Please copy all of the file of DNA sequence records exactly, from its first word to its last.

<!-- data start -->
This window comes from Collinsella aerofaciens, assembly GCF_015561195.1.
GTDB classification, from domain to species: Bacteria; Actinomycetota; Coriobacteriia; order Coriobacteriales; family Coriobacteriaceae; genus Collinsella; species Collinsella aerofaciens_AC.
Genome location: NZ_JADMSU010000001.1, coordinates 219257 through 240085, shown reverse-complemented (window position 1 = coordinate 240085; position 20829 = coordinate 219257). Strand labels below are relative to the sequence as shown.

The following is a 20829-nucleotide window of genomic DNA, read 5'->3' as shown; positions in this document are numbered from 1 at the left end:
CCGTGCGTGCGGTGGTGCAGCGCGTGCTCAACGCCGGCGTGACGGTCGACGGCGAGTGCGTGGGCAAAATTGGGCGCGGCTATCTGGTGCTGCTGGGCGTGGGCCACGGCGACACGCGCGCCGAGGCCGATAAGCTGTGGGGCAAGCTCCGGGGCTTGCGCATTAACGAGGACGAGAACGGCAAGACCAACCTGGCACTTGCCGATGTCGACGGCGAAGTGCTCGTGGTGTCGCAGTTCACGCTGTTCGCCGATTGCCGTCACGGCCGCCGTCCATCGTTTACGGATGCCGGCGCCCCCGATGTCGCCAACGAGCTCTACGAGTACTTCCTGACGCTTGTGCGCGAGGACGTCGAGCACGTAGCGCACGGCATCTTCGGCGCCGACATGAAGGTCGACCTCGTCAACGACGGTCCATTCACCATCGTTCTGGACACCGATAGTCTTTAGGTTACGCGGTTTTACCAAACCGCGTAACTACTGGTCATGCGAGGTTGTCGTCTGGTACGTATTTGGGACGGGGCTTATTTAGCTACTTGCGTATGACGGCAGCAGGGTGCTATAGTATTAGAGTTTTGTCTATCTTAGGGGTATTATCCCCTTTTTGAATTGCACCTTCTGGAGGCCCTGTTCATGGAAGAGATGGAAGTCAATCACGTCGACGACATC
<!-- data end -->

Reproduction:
This window comes from Collinsella aerofaciens, assembly GCF_015561195.1.
GTDB classification, from domain to species: Bacteria; Actinomycetota; Coriobacteriia; order Coriobacteriales; family Coriobacteriaceae; genus Collinsella; species Collinsella aerofaciens_AC.
Genome location: NZ_JADMSU010000001.1, coordinates 219257 through 240085, shown reverse-complemented (window position 1 = coordinate 240085; position 20829 = coordinate 219257). Strand labels below are relative to the sequence as shown.

The following is a 20829-nucleotide window of genomic DNA, read 5'->3' as shown; positions in this document are numbered from 1 at the left end:
CCGTGCGTGCGGTGGTGCAGCGCGTGCTCAACGCCGGCGTGACGGTCGACGGCGAGTGCGTGGGCAAAATTGGGCGCGGCTATCTGGTGCTGCTGGGCGTGGGCCACGGCGACACGCGCGCCGAGGCCGATAAGCTGTGGGGCAAGCTCCGGGGCTTGCGCATTAACGAGGACGAGAACGGCAAGACCAACCTGGCACTTGCCGATGTCGACGGCGAAGTGCTCGTGGTGTCGCAGTTCACGCTGTTCGCCGATTGCCGTCACGGCCGCCGTCCATCGTTTACGGATGCCGGCGCCCCCGATGTCGCCAACGAGCTCTACGAGTACTTCCTGACGCTTGTGCGCGAGGACGTCGAGCACGTAGCGCACGGCATCTTCGGCGCCGACATGAAGGTCGACCTCGTCAACGACGGTCCATTCACCATCGTTCTGGACACCGATAGTCTTTAGGTTACGCGGTTTTACCAAACCGCGTAACTACTGGTCATGCGAGGTTGTCGTCTGGTACGTATTTGGGACGGGGCTTATTTAGCTACTTGCGTATGACGGCAGCAGGGTGCTATAGTATTAGAGTTTTGTCTATCTTAGGGGTATTATCCCCTTTTTGAATTGCACCTTCTGGAGGCCCTGTTCATGGAAGAGATGGAAGTCAATCACGTCGACGACATC